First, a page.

Design Moments: Irish Free State coins c. 1928

British sculptor Percy Metcalfe won the competition to design the coinage

By 1926 the newly-minted Irish Free State was ready to get its own coinage and by the time the Coinage Act was enacted in 1927 a design competition was under way.

The judging panel was headed up by WB Yeats and it’s a sign of how outward looking and continental it was – and how determined those involved was that this would be an artistic endeavour – that the shortlist of seven included “foreign” names including the great Swedish sculptor Carl Milles and the American, Paul Manship.

Basic guidelines were laid out: the harp should be on the coins, the inscription should be in Irish and “no effigies of modern persons should be included”.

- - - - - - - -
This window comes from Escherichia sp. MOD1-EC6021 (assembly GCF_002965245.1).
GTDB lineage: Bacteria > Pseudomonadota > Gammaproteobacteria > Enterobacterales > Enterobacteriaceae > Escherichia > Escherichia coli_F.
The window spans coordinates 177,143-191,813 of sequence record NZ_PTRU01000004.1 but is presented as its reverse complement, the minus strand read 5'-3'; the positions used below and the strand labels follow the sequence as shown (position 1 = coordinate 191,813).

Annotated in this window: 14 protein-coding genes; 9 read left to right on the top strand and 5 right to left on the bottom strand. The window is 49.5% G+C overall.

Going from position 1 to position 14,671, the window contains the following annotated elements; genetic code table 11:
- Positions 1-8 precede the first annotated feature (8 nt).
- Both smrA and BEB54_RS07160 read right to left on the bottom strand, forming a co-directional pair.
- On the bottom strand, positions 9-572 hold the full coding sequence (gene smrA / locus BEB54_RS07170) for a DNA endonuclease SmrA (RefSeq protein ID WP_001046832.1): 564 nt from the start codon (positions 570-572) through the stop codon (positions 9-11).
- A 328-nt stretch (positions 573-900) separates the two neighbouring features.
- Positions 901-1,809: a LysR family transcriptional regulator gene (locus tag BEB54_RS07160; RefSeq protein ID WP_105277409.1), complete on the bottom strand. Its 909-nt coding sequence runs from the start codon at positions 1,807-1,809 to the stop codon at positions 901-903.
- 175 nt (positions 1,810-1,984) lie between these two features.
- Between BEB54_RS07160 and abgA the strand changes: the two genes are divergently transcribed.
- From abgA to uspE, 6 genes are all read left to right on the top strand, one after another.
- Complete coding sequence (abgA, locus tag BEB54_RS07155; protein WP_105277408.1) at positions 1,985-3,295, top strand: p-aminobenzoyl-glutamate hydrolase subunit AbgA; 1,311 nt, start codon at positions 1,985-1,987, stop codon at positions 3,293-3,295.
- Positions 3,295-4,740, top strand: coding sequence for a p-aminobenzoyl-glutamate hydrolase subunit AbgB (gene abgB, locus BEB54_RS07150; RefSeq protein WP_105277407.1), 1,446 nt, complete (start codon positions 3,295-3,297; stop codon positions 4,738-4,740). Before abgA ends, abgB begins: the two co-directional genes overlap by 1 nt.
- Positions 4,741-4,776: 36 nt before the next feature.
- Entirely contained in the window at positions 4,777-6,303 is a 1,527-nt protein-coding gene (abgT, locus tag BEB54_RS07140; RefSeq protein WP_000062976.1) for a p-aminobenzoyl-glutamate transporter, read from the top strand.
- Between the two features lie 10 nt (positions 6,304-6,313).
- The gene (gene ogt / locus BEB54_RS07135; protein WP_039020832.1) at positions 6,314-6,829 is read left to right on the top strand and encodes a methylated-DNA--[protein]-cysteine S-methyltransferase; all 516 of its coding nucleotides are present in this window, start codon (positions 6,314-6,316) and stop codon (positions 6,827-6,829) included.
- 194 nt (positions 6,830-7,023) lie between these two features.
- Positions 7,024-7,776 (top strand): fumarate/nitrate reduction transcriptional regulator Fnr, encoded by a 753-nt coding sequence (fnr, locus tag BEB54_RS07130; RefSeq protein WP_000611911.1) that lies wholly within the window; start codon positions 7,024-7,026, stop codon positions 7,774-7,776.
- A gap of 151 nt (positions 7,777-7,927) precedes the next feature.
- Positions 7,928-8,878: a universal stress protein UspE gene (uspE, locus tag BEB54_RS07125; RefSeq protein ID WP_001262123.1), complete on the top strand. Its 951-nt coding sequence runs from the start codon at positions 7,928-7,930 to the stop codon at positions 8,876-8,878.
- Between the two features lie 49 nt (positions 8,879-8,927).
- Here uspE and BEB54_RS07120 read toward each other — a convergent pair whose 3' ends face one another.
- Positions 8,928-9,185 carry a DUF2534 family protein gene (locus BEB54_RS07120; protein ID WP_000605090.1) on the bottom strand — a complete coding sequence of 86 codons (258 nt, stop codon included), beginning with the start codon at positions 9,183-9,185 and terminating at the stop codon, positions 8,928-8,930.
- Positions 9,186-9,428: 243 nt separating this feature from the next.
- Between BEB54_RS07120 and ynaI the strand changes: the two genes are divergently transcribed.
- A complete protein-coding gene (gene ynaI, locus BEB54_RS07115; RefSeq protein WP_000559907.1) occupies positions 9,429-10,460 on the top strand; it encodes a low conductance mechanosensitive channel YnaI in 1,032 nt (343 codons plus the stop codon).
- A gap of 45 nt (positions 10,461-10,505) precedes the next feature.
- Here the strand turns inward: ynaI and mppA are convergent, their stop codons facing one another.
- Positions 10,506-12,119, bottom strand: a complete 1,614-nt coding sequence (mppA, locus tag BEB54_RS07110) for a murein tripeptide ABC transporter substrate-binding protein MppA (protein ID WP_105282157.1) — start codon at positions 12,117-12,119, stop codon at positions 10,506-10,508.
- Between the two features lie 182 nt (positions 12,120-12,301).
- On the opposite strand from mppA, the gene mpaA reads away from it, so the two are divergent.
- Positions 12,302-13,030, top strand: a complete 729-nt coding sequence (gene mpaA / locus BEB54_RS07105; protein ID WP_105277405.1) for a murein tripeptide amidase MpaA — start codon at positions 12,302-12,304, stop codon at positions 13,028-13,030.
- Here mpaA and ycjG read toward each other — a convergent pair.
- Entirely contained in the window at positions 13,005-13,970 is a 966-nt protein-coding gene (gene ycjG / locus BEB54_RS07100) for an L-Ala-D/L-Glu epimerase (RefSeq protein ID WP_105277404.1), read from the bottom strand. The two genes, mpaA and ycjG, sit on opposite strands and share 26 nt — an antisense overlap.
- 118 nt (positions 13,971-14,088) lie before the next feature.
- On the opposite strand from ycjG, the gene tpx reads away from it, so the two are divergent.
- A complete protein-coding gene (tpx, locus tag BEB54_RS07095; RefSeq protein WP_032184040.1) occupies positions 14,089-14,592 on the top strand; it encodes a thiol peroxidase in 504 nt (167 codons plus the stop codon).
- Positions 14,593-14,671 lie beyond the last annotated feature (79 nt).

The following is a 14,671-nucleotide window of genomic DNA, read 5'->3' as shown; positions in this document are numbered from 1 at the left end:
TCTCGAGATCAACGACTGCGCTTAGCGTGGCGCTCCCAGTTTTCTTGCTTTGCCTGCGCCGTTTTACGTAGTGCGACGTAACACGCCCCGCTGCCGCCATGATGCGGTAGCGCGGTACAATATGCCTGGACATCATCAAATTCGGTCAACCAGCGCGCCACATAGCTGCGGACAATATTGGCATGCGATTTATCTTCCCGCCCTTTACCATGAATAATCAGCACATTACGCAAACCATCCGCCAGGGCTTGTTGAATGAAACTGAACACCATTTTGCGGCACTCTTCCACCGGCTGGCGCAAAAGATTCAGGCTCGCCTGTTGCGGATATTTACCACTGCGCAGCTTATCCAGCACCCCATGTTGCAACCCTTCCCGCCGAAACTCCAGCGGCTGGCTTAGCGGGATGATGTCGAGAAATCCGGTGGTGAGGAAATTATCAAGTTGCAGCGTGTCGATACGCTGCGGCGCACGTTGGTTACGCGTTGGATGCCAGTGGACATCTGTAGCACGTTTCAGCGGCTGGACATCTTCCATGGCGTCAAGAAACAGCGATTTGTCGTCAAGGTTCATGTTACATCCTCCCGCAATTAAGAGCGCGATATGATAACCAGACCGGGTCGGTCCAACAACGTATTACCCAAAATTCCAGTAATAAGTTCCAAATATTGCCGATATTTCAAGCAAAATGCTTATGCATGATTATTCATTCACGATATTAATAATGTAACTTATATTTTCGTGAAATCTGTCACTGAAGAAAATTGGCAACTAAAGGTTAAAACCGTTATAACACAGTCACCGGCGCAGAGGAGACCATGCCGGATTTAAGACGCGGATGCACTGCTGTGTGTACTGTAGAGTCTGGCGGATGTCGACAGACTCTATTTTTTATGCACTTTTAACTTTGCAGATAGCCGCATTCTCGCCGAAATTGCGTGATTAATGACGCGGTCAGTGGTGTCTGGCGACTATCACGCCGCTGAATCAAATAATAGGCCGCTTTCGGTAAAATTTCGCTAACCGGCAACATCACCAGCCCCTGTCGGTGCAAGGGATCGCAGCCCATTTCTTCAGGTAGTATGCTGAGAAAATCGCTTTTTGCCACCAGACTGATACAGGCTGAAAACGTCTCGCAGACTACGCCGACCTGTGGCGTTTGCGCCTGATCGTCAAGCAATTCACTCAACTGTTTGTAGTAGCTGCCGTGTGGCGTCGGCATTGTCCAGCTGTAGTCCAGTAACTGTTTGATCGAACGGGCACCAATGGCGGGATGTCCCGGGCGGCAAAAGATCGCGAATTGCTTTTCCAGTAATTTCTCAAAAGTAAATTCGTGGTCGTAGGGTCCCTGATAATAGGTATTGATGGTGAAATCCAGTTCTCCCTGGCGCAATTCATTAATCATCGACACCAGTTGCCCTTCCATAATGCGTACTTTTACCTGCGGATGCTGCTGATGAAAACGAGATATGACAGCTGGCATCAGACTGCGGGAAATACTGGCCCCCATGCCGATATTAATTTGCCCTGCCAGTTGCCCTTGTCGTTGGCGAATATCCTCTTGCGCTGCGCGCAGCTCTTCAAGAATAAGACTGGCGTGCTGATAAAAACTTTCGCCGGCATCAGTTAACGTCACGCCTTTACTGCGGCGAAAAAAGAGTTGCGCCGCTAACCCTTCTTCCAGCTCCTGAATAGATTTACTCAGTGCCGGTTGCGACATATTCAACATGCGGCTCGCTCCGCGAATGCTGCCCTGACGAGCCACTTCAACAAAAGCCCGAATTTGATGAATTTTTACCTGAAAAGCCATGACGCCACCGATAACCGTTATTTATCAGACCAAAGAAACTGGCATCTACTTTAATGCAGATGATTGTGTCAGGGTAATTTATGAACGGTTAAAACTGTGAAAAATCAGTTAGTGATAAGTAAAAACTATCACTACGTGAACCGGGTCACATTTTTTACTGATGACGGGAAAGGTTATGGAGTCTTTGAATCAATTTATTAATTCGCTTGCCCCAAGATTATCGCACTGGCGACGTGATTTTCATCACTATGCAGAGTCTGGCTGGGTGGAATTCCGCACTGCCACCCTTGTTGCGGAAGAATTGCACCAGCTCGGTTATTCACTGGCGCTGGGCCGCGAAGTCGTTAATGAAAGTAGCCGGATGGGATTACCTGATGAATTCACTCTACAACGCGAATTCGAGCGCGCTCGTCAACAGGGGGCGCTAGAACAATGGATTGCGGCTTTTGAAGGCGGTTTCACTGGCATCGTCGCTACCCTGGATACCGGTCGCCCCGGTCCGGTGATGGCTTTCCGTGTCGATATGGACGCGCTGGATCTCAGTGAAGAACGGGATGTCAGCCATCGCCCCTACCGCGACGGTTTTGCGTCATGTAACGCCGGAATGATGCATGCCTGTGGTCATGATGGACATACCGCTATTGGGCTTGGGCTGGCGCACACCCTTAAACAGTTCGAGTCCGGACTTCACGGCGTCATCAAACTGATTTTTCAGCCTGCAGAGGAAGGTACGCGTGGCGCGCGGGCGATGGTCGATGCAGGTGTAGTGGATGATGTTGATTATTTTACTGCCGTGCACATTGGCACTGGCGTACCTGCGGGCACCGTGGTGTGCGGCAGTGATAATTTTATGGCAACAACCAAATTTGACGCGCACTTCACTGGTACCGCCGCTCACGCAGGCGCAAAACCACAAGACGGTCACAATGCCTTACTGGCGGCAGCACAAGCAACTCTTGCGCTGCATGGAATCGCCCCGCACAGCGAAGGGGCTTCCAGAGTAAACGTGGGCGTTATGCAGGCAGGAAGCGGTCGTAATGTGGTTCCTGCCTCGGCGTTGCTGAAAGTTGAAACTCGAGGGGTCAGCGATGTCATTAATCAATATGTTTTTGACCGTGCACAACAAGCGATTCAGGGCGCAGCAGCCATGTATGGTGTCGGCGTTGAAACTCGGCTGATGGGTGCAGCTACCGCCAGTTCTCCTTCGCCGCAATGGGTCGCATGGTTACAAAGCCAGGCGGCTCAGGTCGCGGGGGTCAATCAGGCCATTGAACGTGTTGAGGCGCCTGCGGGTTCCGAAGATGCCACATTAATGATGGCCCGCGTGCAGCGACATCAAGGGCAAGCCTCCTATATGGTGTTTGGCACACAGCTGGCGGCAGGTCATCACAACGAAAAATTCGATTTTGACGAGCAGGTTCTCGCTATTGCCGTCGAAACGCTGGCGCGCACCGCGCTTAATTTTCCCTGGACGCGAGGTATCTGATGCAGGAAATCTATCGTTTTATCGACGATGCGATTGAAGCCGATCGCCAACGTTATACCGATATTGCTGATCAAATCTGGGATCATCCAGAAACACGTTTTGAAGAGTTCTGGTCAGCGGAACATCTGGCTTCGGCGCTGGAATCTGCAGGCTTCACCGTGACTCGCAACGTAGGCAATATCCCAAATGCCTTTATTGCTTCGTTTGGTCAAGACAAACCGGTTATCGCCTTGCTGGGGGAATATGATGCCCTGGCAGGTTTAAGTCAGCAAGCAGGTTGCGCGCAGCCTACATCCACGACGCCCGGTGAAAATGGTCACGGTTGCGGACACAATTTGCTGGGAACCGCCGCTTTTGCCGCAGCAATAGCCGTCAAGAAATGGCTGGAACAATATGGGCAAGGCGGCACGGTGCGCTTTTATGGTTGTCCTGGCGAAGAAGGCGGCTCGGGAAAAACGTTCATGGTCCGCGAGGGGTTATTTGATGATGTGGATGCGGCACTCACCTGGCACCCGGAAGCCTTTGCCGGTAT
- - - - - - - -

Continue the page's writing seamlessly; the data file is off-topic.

That last point is telling: in the tense post-civil war environment choosing an individual to go on the coins would be difficult.


Something different

Also British coinage features a monarch – this was a chance to strike out with something different. Yeats announced that the committee had decided on a theme of “birds and beasts . . . what better symbols could we find for this horse riding, salmon fishing, cattle raising country?”.

British sculptor Percy Metcalfe won and he went on to incorporate ideas from the other entrants into the currency that was as charming and evocative as it was beautiful to look at.

Images included a bull on the shilling, a hen on the penny and a hare on the threepence. In November 1928, minister for finance Ernest Blythe opened an exhibition of the new coins.